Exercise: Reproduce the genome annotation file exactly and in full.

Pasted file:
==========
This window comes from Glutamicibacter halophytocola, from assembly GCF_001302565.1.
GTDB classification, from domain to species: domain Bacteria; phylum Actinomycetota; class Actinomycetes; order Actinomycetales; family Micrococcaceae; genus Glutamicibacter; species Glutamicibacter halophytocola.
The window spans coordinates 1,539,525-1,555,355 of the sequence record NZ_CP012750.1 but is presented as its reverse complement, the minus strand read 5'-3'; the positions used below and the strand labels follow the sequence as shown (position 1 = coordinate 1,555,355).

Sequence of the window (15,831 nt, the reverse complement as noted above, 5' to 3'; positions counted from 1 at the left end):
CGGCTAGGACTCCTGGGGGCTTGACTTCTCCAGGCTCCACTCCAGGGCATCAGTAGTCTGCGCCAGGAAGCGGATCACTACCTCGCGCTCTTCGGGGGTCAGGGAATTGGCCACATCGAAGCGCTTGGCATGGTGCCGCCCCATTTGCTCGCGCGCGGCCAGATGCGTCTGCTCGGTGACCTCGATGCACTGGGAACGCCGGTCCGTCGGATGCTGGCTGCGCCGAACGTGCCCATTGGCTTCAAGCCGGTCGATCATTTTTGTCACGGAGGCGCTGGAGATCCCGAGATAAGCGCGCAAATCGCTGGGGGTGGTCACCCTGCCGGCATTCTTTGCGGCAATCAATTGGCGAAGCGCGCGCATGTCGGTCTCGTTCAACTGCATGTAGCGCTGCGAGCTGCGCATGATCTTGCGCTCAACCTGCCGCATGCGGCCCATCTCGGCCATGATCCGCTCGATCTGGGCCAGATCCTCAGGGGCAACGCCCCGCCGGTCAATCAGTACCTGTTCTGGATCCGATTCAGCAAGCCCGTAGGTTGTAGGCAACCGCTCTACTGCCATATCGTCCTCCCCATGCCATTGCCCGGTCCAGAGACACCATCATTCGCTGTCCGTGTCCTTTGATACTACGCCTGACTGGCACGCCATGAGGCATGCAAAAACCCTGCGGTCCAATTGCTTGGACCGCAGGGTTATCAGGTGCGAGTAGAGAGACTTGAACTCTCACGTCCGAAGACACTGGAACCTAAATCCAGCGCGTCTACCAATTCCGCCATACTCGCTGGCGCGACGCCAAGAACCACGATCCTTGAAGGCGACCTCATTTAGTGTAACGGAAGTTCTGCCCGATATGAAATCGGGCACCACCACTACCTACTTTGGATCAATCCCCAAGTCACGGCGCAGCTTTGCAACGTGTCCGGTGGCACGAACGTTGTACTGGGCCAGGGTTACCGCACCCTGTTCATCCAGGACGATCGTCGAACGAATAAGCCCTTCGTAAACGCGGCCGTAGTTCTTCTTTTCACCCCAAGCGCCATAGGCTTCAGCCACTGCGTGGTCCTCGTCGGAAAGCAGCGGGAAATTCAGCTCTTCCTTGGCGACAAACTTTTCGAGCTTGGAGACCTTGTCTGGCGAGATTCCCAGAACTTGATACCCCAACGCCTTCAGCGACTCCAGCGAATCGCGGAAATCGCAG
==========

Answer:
This window comes from Glutamicibacter halophytocola, from assembly GCF_001302565.1.
GTDB classification, from domain to species: domain Bacteria; phylum Actinomycetota; class Actinomycetes; order Actinomycetales; family Micrococcaceae; genus Glutamicibacter; species Glutamicibacter halophytocola.
The window spans coordinates 1,539,525-1,555,355 of the sequence record NZ_CP012750.1 but is presented as its reverse complement, the minus strand read 5'-3'; the positions used below and the strand labels follow the sequence as shown (position 1 = coordinate 1,555,355).

Sequence of the window (15,831 nt, the reverse complement as noted above, 5' to 3'; positions counted from 1 at the left end):
CGGCTAGGACTCCTGGGGGCTTGACTTCTCCAGGCTCCACTCCAGGGCATCAGTAGTCTGCGCCAGGAAGCGGATCACTACCTCGCGCTCTTCGGGGGTCAGGGAATTGGCCACATCGAAGCGCTTGGCATGGTGCCGCCCCATTTGCTCGCGCGCGGCCAGATGCGTCTGCTCGGTGACCTCGATGCACTGGGAACGCCGGTCCGTCGGATGCTGGCTGCGCCGAACGTGCCCATTGGCTTCAAGCCGGTCGATCATTTTTGTCACGGAGGCGCTGGAGATCCCGAGATAAGCGCGCAAATCGCTGGGGGTGGTCACCCTGCCGGCATTCTTTGCGGCAATCAATTGGCGAAGCGCGCGCATGTCGGTCTCGTTCAACTGCATGTAGCGCTGCGAGCTGCGCATGATCTTGCGCTCAACCTGCCGCATGCGGCCCATCTCGGCCATGATCCGCTCGATCTGGGCCAGATCCTCAGGGGCAACGCCCCGCCGGTCAATCAGTACCTGTTCTGGATCCGATTCAGCAAGCCCGTAGGTTGTAGGCAACCGCTCTACTGCCATATCGTCCTCCCCATGCCATTGCCCGGTCCAGAGACACCATCATTCGCTGTCCGTGTCCTTTGATACTACGCCTGACTGGCACGCCATGAGGCATGCAAAAACCCTGCGGTCCAATTGCTTGGACCGCAGGGTTATCAGGTGCGAGTAGAGAGACTTGAACTCTCACGTCCGAAGACACTGGAACCTAAATCCAGCGCGTCTACCAATTCCGCCATACTCGCTGGCGCGACGCCAAGAACCACGATCCTTGAAGGCGACCTCATTTAGTGTAACGGAAGTTCTGCCCGATATGAAATCGGGCACCACCACTACCTACTTTGGATCAATCCCCAAGTCACGGCGCAGCTTTGCAACGTGTCCGGTGGCACGAACGTTGTACTGGGCCAGGGTTACCGCACCCTGTTCATCCAGGACGATCGTCGAACGAATAAGCCCTTCGTAAACGCGGCCGTAGTTCTTCTTTTCACCCCAAGCGCCATAGGCTTCAGCCACTGCGTGGTCCTCGTCGGAAAGCAGCGGGAAATTCAGCTCTTCCTTGGCGACAAACTTTTCGAGCTTGGAGACCTTGTCTGGCGAGATTCCCAGAACTTGATACCCCAACGCCTTCAGCGACTCCAGCGAATCGCGGAAATCGCAG